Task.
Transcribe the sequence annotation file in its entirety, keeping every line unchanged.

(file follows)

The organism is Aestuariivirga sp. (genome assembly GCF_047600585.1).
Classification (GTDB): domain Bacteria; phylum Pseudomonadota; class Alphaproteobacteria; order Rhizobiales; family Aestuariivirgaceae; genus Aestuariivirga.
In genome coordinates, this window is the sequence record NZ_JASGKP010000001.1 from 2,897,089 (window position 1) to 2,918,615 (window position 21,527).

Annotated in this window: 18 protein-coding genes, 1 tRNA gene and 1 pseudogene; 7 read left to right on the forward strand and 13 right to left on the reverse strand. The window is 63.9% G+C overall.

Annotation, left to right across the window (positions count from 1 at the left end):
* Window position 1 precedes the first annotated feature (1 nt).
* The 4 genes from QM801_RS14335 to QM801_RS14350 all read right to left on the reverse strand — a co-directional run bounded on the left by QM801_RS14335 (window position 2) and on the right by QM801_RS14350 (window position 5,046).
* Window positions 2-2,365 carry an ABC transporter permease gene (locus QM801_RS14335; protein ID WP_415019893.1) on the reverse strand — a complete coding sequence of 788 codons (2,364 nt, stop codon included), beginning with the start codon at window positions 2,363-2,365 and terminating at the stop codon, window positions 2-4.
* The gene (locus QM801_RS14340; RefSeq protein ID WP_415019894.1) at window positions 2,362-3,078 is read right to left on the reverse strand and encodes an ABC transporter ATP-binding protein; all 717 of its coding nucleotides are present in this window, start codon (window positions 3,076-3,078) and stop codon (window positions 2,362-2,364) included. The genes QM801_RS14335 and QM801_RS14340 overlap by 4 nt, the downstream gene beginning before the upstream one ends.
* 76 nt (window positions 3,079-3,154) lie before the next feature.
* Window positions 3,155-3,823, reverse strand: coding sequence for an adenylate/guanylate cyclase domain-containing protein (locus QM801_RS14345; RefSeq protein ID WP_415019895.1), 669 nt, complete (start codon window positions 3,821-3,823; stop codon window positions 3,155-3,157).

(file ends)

The organism is Aestuariivirga sp. (genome assembly GCF_047600585.1).
Classification (GTDB): domain Bacteria; phylum Pseudomonadota; class Alphaproteobacteria; order Rhizobiales; family Aestuariivirgaceae; genus Aestuariivirga.
In genome coordinates, this window is the sequence record NZ_JASGKP010000001.1 from 2,897,089 (window position 1) to 2,918,615 (window position 21,527).

Annotated in this window: 18 protein-coding genes, 1 tRNA gene and 1 pseudogene; 7 read left to right on the forward strand and 13 right to left on the reverse strand. The window is 63.9% G+C overall.

Annotation, left to right across the window (positions count from 1 at the left end):
* Window position 1 precedes the first annotated feature (1 nt).
* The 4 genes from QM801_RS14335 to QM801_RS14350 all read right to left on the reverse strand — a co-directional run bounded on the left by QM801_RS14335 (window position 2) and on the right by QM801_RS14350 (window position 5,046).
* Window positions 2-2,365 carry an ABC transporter permease gene (locus QM801_RS14335; protein ID WP_415019893.1) on the reverse strand — a complete coding sequence of 788 codons (2,364 nt, stop codon included), beginning with the start codon at window positions 2,363-2,365 and terminating at the stop codon, window positions 2-4.
* The gene (locus QM801_RS14340; RefSeq protein ID WP_415019894.1) at window positions 2,362-3,078 is read right to left on the reverse strand and encodes an ABC transporter ATP-binding protein; all 717 of its coding nucleotides are present in this window, start codon (window positions 3,076-3,078) and stop codon (window positions 2,362-2,364) included. The genes QM801_RS14335 and QM801_RS14340 overlap by 4 nt, the downstream gene beginning before the upstream one ends.
* 76 nt (window positions 3,079-3,154) lie before the next feature.
* Window positions 3,155-3,823, reverse strand: coding sequence for an adenylate/guanylate cyclase domain-containing protein (locus QM801_RS14345; RefSeq protein ID WP_415019895.1), 669 nt, complete (start codon window positions 3,821-3,823; stop codon window positions 3,155-3,157).